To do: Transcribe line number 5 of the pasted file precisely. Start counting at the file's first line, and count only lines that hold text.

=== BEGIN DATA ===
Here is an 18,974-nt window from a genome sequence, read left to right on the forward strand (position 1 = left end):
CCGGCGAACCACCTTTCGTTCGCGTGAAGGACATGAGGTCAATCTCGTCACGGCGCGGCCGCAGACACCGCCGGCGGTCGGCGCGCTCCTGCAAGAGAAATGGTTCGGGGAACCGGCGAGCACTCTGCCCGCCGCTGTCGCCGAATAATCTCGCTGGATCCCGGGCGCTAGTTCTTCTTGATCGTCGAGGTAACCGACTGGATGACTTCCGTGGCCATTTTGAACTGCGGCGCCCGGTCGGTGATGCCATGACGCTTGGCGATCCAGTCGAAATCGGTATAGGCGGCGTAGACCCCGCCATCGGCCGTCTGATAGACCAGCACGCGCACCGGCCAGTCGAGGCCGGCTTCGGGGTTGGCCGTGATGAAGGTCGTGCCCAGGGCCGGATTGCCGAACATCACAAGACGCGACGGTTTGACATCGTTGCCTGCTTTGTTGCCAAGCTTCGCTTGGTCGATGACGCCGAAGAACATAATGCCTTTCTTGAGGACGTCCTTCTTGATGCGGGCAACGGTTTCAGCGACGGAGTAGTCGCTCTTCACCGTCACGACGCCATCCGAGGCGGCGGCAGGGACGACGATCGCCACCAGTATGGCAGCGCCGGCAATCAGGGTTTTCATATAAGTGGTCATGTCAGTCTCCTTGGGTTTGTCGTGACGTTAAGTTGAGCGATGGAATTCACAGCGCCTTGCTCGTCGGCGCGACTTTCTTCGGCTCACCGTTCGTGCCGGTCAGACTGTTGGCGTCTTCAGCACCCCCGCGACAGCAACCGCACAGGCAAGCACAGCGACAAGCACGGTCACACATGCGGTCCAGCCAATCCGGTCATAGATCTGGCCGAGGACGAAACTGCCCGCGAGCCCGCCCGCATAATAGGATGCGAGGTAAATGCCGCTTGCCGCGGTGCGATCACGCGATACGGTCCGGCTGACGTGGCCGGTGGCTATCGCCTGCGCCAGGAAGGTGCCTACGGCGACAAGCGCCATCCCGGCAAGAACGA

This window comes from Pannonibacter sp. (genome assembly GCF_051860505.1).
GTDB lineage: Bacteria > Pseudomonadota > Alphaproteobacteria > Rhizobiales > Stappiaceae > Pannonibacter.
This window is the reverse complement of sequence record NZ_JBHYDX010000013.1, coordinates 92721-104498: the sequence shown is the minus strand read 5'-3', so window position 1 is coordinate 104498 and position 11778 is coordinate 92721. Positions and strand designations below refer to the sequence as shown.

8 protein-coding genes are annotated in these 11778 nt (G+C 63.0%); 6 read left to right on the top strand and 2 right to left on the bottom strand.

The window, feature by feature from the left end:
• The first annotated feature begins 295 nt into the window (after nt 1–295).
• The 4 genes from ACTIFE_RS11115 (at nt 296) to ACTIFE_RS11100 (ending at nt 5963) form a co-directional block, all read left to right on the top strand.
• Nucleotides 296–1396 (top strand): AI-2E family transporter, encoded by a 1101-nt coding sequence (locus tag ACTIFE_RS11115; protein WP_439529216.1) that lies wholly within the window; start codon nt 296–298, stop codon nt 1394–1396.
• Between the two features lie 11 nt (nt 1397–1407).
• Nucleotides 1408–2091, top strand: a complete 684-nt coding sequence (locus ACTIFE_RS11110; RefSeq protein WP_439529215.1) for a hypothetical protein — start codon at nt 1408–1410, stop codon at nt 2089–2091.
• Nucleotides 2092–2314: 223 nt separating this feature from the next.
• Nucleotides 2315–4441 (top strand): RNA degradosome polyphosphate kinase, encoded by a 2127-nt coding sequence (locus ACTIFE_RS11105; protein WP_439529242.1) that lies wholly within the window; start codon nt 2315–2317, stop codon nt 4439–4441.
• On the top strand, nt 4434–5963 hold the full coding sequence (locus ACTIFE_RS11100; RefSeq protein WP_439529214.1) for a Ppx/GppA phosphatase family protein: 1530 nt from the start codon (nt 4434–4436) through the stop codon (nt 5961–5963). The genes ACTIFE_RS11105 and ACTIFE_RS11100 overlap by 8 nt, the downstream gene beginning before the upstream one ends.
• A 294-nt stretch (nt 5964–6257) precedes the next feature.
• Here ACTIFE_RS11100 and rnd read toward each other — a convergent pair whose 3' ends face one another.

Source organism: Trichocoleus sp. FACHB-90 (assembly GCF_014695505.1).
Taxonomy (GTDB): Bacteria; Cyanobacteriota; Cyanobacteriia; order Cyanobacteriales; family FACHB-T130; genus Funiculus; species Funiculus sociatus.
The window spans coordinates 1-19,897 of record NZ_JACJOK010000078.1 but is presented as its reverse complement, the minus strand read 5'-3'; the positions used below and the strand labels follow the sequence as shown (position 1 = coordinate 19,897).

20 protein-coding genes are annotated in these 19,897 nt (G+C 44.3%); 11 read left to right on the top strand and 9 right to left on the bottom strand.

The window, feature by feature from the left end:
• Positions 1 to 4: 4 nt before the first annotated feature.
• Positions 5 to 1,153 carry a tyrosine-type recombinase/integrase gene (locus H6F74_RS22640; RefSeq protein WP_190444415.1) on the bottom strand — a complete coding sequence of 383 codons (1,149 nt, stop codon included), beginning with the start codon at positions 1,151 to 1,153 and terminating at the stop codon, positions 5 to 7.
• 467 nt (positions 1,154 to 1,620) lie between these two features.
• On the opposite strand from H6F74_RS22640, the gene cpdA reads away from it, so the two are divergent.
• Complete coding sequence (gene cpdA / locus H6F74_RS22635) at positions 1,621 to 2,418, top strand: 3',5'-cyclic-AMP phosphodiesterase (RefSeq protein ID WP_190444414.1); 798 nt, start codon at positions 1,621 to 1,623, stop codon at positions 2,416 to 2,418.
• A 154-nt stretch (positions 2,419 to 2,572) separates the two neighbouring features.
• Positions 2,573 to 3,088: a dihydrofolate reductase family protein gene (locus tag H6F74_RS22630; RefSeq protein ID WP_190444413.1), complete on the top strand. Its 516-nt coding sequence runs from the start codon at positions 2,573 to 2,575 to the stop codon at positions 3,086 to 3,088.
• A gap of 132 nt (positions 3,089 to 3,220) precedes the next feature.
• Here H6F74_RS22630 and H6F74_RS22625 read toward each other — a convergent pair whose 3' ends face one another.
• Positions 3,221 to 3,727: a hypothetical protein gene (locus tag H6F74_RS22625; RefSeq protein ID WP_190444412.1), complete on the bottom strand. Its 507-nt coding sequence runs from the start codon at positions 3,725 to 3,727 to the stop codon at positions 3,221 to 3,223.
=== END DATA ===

This window is the reverse complement of sequence record NZ_JBHYDX010000013.1, coordinates 92721-104498: the sequence shown is the minus strand read 5'-3', so window position 1 is coordinate 104498 and position 11778 is coordinate 92721. Positions and strand designations below refer to the sequence as shown.